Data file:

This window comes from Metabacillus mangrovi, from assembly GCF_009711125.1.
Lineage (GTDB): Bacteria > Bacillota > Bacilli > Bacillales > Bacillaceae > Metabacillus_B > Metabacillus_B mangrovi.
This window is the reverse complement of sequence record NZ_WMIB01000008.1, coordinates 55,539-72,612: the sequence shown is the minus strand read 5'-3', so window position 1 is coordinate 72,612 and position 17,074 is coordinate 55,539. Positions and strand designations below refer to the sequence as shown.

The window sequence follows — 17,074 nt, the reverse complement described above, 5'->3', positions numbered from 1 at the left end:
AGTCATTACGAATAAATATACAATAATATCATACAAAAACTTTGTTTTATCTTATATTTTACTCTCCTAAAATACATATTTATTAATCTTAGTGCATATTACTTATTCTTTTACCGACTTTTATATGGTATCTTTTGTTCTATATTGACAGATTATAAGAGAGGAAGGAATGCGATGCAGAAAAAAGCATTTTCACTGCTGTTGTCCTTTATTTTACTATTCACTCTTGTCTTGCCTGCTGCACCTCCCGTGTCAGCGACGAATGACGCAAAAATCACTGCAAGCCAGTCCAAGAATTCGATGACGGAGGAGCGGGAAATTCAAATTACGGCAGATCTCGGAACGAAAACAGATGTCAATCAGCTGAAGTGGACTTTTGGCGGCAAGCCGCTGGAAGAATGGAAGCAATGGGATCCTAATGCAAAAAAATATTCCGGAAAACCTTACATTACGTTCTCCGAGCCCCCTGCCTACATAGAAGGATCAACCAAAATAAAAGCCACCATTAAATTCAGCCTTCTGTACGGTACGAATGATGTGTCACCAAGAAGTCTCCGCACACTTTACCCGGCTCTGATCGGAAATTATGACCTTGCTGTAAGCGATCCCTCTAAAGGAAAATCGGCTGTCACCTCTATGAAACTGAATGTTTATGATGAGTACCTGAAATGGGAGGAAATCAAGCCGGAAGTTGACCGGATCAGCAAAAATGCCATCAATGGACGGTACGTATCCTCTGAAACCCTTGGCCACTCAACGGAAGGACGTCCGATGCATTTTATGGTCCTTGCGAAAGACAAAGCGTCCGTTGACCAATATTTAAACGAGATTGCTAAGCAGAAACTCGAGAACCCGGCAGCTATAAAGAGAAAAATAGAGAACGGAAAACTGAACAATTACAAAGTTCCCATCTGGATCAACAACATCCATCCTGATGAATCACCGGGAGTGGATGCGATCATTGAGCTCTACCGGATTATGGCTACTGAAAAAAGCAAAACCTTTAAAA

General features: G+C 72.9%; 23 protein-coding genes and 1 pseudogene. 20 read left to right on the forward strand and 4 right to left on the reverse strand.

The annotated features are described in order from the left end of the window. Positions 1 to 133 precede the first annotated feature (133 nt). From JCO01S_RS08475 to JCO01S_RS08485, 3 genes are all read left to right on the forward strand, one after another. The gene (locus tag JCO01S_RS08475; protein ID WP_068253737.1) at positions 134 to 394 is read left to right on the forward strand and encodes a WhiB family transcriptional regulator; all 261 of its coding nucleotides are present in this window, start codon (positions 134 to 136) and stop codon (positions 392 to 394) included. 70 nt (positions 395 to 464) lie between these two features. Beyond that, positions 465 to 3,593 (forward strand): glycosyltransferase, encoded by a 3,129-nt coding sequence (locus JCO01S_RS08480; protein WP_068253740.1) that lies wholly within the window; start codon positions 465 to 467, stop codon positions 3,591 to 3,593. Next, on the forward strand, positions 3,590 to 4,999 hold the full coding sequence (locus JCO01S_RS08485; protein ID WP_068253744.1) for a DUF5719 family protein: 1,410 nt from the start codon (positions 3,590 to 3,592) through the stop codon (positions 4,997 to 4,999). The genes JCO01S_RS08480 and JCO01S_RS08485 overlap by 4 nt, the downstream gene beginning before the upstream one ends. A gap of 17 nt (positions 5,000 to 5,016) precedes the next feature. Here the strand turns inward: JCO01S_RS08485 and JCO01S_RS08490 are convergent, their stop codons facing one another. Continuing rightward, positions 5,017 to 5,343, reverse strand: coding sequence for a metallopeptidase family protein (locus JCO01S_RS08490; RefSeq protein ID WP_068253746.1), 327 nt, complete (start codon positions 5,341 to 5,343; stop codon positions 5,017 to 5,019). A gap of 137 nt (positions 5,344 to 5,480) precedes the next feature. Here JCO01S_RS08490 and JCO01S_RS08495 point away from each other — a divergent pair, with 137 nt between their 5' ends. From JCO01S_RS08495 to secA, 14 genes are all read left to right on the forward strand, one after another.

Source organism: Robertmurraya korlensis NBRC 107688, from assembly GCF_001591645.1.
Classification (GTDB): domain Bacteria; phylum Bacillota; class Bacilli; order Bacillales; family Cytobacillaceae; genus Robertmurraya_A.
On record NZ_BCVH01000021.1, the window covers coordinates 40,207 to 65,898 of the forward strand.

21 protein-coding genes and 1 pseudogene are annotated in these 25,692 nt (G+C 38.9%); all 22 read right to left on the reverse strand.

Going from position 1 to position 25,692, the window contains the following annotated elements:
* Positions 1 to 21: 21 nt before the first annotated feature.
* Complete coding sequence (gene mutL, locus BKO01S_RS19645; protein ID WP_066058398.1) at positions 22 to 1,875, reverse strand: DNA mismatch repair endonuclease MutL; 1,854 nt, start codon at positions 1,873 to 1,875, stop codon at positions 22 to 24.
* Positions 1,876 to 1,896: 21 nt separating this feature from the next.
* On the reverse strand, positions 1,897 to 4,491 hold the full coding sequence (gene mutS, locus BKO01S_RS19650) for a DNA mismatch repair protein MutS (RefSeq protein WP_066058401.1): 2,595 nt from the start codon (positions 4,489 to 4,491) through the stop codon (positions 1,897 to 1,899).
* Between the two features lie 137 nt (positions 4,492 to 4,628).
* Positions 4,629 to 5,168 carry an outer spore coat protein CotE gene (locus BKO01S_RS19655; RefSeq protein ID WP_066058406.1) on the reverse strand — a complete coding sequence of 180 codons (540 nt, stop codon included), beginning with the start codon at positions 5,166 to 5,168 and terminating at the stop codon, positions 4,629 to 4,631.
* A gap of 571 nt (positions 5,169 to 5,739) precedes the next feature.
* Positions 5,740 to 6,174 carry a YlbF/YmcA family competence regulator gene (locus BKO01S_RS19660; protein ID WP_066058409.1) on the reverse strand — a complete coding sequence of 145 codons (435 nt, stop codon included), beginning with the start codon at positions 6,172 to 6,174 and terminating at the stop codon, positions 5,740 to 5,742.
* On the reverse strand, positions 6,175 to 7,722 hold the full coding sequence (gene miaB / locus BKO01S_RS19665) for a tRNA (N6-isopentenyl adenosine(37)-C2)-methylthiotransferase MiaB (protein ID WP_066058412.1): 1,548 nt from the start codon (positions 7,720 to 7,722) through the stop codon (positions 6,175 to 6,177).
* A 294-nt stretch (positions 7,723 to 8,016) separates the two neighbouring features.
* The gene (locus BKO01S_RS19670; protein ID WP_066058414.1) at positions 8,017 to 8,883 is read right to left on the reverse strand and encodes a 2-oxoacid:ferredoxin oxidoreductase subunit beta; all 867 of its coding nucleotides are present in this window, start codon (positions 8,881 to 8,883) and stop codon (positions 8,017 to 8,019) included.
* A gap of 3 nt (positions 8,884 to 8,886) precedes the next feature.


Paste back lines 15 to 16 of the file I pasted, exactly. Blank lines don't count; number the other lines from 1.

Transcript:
* Positions 1,876 to 1,896: 21 nt separating this feature from the next.
* On the reverse strand, positions 1,897 to 4,491 hold the full coding sequence (gene mutS, locus BKO01S_RS19650) for a DNA mismatch repair protein MutS (RefSeq protein WP_066058401.1): 2,595 nt from the start codon (positions 4,489 to 4,491) through the stop codon (positions 1,897 to 1,899).